Iceland is an incredible country, where nature conservation is of utmost importance. Nowhere else have I seen such consequent protection and maintenance of nature. One of the other travelers told me how he drove through the country in his rented car.  He ended up behind an extremely slow vehicle on a trip and was forced to travel at 20 kmh. That was frustrating, especially because he drove for more than thirty minutes at this snail’s pace without a chance of overtaking the other driver. As soon as he was able to do so, he left the street and overtook the vehicle. He sped up and continued on his journey. After a while he noticed a car that was driving behind him and that signaled. He didn’t understand what was going on and continued driving. But the vehicle behind him was persistent. After some time had passed he came to a halt. As it turns out, the man that got out of the other vehicle was a gamekeeper and said that he had seen how the traveler had left the street and damaged the moss in doing so and that he would have to pay a fine of 3500 euro for this. He explained that the vegetation on the Island only grew for a very short amount of time and that is why it had to be protected.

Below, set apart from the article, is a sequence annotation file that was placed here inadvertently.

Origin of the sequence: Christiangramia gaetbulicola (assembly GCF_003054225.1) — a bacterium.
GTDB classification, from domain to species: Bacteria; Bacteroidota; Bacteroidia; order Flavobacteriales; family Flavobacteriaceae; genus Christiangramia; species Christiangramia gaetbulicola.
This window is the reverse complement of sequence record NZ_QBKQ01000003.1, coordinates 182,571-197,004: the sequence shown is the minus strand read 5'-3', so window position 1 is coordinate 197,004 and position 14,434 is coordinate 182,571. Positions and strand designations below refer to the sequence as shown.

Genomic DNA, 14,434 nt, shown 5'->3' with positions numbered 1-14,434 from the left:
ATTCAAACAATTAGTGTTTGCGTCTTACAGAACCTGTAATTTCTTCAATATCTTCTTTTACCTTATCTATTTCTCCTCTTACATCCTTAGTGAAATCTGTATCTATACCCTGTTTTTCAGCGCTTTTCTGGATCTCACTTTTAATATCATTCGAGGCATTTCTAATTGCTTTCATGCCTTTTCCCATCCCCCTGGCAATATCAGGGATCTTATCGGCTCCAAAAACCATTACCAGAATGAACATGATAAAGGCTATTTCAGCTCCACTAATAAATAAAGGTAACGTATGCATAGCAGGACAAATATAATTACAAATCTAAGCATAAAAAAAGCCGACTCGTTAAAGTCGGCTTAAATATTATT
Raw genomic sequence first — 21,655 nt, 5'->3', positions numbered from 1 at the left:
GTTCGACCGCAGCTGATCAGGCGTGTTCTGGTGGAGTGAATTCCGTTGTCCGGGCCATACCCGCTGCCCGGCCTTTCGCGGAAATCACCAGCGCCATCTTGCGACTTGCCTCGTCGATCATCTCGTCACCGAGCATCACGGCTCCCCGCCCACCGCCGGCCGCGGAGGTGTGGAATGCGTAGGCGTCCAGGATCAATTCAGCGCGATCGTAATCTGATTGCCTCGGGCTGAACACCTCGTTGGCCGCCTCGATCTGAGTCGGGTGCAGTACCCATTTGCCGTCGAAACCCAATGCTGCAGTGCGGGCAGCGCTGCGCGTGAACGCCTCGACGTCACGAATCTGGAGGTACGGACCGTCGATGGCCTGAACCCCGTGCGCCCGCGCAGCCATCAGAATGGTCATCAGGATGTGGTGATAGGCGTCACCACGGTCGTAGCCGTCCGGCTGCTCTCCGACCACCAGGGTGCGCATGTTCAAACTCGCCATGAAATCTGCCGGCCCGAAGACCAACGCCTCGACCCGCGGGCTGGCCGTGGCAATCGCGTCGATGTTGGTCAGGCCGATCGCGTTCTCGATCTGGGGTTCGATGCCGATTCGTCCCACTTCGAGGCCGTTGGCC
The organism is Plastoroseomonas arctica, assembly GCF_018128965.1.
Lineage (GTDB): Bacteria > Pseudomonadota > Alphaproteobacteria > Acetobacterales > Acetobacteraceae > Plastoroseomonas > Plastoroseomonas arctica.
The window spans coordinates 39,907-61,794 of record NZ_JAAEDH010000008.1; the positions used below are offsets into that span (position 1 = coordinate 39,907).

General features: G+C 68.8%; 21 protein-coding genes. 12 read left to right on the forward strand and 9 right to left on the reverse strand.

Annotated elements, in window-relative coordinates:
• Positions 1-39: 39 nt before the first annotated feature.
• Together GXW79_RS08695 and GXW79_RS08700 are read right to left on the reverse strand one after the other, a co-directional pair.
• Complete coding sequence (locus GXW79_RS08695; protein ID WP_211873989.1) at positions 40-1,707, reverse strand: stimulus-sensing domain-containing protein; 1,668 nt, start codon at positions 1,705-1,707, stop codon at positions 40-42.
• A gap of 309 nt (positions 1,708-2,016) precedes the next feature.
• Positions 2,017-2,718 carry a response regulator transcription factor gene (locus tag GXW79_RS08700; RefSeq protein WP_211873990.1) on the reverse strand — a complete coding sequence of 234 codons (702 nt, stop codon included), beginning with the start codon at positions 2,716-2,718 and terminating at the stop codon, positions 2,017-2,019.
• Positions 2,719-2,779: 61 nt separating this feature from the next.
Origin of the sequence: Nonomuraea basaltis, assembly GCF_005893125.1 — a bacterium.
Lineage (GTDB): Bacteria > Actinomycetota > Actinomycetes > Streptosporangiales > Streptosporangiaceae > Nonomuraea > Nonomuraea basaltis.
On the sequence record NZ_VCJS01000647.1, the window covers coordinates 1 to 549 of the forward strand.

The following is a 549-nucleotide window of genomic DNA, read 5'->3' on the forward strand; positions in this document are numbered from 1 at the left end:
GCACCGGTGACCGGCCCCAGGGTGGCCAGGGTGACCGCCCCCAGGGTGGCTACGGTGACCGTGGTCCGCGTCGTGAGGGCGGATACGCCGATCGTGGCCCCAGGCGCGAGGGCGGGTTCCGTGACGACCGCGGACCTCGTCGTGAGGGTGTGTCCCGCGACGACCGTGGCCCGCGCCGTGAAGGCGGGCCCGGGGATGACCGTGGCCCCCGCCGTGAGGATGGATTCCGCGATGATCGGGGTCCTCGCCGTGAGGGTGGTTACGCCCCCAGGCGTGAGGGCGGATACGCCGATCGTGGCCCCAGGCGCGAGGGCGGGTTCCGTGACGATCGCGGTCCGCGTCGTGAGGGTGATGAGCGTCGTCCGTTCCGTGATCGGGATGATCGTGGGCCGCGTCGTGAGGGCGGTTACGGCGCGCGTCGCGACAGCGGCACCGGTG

Imagine having to pay 3500 Euro fine for damaging moss. Since the perpetrator was a student who didn’t even possess that amount in his bank account they agreed to charitable work. So the student had to return to the spot where he had damaged the moss and had to clean up the spot and try save what was still savable.

I haven’t experienced this kind of environmentally friendly behavior in my entire existence. The interaction with nature is very careful and you hear every time how proud the Icelanders are when it comes to the beauty of it.

Their favourite hobby is camping. They like the tourists (they only come for 3-4 months a year) but need the winter months to recover from the crowds.

On the island you can pay with credit cards everywhere apart from in the city busses in Reykjavik. There you have to have the exact amount of Icelandic krona because the bus chauffeur does not give any change. I downloaded the app where you can buy bus tickets without paying cash but since the instructions were only in Icelandic I had to give up.